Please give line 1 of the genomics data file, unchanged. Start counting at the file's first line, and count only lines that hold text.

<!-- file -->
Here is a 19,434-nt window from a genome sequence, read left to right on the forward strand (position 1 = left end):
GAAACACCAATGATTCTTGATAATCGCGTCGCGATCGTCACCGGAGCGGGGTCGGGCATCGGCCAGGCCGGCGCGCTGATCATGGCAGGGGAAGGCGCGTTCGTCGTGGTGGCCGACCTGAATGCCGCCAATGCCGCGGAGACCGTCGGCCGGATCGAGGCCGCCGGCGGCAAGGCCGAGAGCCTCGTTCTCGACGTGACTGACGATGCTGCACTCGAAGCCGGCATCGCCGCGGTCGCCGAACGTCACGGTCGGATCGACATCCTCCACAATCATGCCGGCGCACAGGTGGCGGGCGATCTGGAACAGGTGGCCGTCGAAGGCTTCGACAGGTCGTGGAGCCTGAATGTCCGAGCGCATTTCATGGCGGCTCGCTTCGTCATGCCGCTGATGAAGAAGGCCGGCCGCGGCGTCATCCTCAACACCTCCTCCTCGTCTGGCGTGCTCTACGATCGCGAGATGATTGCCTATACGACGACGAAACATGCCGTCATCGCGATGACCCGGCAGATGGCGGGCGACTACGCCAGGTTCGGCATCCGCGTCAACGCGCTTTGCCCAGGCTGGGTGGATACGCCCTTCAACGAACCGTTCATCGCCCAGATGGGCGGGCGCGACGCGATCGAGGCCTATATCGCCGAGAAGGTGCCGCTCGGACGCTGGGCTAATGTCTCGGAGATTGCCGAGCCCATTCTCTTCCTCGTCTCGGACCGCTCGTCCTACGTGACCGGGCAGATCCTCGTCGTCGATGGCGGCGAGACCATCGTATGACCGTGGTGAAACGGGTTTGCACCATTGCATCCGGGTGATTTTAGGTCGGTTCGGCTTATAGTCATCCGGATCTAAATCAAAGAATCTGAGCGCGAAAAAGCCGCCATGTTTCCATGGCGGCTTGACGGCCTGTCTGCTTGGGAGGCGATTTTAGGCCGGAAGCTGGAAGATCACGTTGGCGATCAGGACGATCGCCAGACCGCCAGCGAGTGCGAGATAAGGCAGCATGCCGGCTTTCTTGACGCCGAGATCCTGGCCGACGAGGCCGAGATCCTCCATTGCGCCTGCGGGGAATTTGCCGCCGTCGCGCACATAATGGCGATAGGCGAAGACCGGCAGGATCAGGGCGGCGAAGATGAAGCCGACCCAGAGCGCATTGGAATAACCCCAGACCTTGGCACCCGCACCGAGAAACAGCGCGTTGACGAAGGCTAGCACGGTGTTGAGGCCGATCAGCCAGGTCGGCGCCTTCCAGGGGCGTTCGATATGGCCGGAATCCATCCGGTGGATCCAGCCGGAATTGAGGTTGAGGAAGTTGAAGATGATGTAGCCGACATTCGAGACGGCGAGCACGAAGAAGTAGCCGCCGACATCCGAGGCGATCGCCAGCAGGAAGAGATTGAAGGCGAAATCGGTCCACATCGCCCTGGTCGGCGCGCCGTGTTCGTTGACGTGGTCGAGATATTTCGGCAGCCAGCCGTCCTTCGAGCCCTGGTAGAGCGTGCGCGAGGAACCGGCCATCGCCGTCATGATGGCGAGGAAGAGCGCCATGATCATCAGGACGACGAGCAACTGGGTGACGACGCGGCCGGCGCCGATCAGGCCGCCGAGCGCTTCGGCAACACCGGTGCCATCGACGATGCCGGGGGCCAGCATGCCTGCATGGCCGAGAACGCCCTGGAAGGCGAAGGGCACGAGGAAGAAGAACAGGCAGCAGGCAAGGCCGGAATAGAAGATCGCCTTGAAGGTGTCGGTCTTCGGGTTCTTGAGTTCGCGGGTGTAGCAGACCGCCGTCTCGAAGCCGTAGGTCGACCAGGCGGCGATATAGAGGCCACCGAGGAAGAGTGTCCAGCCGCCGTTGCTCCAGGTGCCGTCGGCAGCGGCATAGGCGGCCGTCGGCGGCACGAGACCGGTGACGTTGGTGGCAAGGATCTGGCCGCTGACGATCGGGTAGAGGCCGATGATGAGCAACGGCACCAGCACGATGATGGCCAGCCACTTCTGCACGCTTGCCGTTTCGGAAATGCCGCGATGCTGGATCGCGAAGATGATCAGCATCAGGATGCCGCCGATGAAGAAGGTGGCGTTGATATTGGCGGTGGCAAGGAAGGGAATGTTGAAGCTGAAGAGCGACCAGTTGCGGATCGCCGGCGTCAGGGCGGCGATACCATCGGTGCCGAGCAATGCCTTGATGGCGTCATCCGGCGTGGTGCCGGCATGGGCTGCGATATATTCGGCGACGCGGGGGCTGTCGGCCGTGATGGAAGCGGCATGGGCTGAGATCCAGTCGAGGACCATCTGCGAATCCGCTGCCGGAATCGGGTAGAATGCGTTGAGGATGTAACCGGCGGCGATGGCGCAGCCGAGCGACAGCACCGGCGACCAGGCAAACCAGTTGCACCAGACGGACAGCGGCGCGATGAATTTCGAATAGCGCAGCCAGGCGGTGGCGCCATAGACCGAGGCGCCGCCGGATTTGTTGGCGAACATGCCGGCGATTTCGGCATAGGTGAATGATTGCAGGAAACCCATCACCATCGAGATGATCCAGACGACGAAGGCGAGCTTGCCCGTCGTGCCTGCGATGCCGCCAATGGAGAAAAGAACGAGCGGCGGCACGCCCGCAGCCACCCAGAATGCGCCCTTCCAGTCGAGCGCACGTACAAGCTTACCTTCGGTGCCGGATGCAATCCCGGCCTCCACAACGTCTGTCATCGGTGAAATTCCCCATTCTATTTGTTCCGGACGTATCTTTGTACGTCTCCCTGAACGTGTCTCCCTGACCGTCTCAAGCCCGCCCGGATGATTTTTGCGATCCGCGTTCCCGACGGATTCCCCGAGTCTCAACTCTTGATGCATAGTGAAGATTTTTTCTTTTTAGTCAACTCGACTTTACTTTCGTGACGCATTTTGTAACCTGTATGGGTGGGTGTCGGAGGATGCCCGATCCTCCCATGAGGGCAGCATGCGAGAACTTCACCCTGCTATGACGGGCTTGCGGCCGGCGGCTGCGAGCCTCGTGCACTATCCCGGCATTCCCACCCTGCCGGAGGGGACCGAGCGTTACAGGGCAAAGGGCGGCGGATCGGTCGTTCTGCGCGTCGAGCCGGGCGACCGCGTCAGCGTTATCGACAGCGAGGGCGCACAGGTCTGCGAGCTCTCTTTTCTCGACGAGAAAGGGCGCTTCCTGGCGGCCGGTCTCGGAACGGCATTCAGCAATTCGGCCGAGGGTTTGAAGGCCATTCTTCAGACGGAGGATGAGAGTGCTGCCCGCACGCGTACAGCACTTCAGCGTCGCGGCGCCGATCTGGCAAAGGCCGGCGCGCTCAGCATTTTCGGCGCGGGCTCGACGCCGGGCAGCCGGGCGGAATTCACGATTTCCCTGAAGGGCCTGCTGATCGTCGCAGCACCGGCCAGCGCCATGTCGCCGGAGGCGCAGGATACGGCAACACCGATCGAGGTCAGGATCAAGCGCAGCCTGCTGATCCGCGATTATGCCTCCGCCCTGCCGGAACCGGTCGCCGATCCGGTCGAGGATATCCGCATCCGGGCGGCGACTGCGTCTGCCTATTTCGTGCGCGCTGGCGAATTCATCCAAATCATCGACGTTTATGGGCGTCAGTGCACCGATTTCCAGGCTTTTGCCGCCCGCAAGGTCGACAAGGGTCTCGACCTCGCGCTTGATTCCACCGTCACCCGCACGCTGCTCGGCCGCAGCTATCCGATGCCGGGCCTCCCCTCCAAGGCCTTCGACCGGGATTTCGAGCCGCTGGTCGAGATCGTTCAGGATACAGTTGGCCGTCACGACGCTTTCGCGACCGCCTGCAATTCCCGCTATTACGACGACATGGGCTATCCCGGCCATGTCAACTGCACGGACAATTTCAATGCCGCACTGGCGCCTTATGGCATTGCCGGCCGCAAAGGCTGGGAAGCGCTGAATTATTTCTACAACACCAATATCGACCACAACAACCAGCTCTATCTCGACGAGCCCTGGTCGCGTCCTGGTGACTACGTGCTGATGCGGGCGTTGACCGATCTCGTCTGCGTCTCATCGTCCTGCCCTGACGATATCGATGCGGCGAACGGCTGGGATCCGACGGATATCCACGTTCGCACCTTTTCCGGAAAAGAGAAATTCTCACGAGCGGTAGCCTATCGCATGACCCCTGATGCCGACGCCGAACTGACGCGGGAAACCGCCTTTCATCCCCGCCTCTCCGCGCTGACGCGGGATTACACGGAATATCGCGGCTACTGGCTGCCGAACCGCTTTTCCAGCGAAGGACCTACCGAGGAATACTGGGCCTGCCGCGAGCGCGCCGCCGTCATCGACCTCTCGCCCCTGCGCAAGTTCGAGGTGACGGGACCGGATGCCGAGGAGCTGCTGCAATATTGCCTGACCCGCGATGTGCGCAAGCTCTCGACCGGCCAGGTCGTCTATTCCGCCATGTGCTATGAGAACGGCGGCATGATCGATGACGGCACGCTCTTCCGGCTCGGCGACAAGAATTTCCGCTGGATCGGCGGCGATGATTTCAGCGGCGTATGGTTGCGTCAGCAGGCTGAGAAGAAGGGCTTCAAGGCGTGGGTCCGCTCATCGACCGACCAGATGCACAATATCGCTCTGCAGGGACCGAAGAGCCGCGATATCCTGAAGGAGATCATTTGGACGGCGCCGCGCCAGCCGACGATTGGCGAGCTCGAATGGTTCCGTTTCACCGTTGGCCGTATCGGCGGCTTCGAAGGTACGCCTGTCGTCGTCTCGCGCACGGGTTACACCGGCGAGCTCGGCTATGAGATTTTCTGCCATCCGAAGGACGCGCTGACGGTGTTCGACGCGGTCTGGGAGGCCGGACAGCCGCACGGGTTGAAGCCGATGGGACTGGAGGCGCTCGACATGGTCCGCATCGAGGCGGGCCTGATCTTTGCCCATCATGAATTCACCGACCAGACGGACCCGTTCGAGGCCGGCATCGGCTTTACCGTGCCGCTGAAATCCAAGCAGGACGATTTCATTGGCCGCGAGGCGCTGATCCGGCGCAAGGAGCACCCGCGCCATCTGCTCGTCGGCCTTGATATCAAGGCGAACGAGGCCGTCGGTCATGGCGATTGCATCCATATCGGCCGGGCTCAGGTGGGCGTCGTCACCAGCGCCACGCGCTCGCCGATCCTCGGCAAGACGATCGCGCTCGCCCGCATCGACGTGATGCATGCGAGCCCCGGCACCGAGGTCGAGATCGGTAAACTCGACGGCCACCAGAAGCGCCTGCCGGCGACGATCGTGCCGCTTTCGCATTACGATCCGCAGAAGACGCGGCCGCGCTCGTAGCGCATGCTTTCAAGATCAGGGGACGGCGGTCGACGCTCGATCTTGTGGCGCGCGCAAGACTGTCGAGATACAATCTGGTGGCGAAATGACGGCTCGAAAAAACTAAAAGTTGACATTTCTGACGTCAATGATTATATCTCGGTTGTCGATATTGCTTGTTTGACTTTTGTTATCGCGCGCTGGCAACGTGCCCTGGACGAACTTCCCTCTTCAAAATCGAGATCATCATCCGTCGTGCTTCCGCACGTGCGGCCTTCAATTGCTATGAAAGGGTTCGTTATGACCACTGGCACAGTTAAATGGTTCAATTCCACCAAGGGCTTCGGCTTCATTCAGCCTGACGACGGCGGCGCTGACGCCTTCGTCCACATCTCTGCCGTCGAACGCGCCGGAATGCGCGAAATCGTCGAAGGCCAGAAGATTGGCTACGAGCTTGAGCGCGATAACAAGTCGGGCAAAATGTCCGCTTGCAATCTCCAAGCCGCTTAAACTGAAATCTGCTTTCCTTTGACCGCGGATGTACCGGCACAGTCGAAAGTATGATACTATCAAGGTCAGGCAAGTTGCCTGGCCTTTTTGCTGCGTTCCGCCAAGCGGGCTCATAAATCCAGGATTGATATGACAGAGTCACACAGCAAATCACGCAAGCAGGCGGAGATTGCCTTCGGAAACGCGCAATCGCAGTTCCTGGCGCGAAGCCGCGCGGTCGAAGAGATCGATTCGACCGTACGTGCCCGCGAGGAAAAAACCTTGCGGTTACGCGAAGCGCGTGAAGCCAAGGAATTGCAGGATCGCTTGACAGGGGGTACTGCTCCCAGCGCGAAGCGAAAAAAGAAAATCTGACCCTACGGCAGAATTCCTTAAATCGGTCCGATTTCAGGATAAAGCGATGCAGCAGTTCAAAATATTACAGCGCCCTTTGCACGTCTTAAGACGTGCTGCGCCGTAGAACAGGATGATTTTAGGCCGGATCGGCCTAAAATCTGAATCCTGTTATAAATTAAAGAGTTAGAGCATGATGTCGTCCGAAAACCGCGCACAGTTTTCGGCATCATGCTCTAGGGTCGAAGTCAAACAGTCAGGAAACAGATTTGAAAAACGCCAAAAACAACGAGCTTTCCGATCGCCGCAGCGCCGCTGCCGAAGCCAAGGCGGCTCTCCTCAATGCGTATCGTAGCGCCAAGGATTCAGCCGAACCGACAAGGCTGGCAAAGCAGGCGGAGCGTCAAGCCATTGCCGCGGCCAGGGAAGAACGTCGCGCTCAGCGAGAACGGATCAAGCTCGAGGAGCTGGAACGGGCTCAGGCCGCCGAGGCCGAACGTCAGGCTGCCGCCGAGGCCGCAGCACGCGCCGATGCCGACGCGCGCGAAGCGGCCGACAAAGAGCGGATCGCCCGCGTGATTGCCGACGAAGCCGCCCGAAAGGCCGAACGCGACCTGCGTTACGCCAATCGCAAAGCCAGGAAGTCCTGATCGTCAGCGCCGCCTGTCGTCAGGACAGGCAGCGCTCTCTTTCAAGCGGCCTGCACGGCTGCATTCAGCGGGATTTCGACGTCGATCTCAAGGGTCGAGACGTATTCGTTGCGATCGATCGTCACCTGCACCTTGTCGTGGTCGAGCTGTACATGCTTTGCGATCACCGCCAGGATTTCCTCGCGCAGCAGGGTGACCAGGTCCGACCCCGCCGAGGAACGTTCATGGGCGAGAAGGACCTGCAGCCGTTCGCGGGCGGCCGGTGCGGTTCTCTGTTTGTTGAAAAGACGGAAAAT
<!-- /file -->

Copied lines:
Here is a 19,434-nt window from a genome sequence, read left to right on the forward strand (position 1 = left end):